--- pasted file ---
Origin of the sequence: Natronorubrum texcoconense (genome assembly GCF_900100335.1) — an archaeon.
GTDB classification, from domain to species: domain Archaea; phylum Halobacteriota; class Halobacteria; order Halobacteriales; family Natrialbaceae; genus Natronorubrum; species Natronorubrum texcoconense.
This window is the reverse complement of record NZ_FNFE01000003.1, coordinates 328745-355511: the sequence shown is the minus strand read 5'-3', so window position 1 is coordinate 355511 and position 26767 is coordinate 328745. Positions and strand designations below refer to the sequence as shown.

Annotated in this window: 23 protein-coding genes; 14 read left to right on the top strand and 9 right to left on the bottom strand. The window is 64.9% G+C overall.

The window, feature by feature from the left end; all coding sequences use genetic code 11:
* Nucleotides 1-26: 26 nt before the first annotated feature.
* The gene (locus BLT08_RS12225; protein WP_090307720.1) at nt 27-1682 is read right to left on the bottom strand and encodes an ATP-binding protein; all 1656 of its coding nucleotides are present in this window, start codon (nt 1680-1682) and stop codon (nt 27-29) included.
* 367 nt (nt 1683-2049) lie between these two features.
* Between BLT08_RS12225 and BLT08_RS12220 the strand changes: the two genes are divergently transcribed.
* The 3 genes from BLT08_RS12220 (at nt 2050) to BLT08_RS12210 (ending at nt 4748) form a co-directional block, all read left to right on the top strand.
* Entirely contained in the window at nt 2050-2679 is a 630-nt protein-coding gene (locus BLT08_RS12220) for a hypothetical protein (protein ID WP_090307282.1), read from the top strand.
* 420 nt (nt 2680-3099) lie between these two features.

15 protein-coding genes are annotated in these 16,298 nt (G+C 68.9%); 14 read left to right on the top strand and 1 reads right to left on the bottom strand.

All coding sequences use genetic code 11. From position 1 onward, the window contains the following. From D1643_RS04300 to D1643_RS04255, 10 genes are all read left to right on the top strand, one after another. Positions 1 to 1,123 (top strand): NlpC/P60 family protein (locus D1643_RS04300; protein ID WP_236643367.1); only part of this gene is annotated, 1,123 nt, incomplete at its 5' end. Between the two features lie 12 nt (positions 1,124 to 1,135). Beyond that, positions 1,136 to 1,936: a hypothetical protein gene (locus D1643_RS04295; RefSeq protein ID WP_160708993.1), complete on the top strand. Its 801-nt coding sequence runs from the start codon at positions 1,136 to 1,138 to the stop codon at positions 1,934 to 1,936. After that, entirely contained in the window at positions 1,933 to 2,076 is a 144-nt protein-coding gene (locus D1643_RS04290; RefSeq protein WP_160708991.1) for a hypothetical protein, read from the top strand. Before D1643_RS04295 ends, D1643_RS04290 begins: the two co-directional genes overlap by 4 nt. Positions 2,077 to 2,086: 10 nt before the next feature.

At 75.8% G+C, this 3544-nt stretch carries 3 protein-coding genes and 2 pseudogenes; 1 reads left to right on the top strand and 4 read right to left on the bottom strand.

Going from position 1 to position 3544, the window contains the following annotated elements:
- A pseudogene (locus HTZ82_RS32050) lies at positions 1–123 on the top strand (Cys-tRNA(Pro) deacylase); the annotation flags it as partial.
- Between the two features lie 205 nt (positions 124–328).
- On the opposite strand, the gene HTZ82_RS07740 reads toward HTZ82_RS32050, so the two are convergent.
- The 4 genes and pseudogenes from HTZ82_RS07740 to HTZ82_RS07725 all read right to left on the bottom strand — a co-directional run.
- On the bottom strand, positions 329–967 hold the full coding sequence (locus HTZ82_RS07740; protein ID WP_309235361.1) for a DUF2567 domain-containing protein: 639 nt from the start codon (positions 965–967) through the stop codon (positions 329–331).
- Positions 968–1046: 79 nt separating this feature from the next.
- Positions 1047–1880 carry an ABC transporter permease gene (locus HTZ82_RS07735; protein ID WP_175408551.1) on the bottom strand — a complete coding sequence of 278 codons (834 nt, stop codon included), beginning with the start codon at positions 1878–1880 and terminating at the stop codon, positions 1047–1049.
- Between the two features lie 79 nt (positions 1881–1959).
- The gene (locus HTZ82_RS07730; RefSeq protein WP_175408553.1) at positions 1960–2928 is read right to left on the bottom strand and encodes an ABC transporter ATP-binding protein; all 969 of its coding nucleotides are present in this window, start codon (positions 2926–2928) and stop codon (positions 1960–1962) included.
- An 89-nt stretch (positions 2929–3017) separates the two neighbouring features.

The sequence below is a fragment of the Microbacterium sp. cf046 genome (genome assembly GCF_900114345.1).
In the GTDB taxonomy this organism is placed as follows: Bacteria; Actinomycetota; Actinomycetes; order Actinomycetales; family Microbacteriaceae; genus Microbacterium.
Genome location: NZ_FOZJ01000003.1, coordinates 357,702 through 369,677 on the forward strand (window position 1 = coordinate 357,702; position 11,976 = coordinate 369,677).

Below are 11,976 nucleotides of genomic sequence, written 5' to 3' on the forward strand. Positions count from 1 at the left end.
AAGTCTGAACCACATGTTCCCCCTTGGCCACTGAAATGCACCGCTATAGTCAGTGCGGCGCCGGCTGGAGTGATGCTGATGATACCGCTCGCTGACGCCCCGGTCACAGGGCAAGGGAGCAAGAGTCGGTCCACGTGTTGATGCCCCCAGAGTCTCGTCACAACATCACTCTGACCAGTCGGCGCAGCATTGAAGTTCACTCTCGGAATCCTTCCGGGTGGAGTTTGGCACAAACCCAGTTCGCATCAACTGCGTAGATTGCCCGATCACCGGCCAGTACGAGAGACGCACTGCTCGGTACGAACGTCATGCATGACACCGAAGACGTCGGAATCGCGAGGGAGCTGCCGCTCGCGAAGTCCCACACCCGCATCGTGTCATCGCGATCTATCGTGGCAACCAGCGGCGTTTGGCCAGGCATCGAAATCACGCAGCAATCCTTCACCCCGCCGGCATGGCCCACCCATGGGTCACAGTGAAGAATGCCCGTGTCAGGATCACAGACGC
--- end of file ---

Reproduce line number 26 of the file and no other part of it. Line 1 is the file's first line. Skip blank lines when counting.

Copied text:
- An 89-nt stretch (positions 2929–3017) separates the two neighbouring features.